how long did that take you?

collage images of DM10

collage images of DM10

There are two very predictable comments made to any person who works with cloth and thread: My grandmother was a quilter and how long did that take you to make that?

Today as I finished stitching #10 in the collaborative series Defining Moments I was reminded of the latter. I was reminded when the stitching of the windows took me 90 minutes while the entire building, sky and sun took nearly 3 hours.

A friend and I had a long conversation about this during her stint in Open Studios last year. She said folks would look at her work, then the price and immediately ask ‘how long did that take you?’

We know that in this society people affix value to something based on its hourly rate. To them it is a dollar per hour equation whereas for most of us who work in cloth it is often a per square foot price. She and I laughed about how we could divide the price we are asking for our work by a number below the minimum wage and use that number as our hours the piece actually took us to make. So when asked this redundant question, we could answer something like 900 hours!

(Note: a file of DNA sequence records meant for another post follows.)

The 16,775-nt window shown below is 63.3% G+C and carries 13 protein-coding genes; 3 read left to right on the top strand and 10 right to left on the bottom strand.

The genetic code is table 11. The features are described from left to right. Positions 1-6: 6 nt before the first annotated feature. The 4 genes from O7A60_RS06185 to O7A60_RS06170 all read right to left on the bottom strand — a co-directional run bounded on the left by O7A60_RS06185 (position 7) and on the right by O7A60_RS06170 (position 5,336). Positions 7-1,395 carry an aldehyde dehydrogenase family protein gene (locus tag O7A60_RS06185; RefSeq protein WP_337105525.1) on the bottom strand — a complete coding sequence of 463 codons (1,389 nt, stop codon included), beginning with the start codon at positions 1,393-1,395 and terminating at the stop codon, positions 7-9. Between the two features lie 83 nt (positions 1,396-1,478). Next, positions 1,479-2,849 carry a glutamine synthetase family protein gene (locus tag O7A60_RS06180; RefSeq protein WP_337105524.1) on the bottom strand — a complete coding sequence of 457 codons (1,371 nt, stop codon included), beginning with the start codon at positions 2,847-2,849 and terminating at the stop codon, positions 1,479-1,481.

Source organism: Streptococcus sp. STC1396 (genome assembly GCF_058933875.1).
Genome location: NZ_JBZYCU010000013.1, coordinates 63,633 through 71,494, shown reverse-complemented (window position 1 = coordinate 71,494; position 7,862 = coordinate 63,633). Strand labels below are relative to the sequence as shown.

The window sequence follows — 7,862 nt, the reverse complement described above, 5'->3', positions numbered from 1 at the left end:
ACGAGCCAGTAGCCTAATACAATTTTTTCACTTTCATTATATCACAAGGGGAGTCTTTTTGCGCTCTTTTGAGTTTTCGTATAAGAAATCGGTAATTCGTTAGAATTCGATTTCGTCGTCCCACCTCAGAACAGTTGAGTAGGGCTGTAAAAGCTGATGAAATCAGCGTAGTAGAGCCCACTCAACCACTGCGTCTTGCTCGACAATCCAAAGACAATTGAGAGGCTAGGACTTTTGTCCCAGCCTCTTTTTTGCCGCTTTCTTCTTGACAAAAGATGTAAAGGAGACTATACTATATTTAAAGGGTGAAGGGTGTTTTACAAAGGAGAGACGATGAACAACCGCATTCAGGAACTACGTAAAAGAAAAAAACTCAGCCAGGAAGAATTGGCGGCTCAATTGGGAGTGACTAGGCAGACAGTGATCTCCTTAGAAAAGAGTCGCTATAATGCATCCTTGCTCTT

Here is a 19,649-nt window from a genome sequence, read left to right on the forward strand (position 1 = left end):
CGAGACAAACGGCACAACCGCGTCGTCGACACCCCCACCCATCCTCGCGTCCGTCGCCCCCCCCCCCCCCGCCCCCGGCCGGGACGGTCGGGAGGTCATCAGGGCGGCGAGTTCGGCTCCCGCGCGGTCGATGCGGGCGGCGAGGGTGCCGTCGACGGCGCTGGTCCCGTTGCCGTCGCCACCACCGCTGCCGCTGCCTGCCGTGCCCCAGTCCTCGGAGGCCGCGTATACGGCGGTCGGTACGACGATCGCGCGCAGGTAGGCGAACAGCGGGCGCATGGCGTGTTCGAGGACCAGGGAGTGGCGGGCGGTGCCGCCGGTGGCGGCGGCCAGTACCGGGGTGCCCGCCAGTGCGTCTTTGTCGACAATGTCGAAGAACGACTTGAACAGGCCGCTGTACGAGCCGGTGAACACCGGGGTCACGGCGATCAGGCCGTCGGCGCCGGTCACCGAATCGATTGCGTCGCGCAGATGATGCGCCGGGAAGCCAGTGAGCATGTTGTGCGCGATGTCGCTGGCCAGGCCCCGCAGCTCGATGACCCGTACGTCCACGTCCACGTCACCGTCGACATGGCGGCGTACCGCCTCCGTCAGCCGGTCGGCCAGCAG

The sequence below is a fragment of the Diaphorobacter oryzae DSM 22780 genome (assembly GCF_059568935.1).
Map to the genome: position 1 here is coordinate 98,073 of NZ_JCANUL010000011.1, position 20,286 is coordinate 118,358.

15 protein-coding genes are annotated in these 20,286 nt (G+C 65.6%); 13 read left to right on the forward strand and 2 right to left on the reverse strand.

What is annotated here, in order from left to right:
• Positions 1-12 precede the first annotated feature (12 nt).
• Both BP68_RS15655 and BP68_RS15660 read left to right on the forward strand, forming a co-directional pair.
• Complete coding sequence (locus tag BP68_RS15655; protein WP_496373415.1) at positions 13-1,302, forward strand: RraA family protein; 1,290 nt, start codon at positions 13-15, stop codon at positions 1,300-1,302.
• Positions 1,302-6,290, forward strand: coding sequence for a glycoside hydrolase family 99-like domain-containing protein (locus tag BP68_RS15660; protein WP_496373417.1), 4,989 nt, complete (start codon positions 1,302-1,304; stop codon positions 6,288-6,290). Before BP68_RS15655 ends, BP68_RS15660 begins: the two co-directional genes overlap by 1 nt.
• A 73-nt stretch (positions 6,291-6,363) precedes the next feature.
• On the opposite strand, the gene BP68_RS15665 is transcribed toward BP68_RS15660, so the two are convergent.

pre- and post-stitch windows

pre- and post-stitch windows

While rethinking an answer to this most common question I am reminded though of all the actual hours that go into a large piece of my work. There are the hours spent in research which for this series has been many; hours spent in the design of the ‘cartoon,’ the hours considering the best materials to use, the hours spent creating the exact fabric to convey my design, let alone if I have to go shopping for same. Then there are hours of thinking about it while out walking, REM hours and sleepless nights problem solving, and never forget the hours of procrastination when I really should be working on it, but would rather play Mahjong on the computer. And then there is the actual construction sewing and stitching!

Someone once said the best answer to how long did it take you to make that is to state my age at that moment; for it took my entire lifetime up till now to conceive and create this work. Actually I think that idea goes over most people’s head so I prefer to just say, oh about 900 hours!

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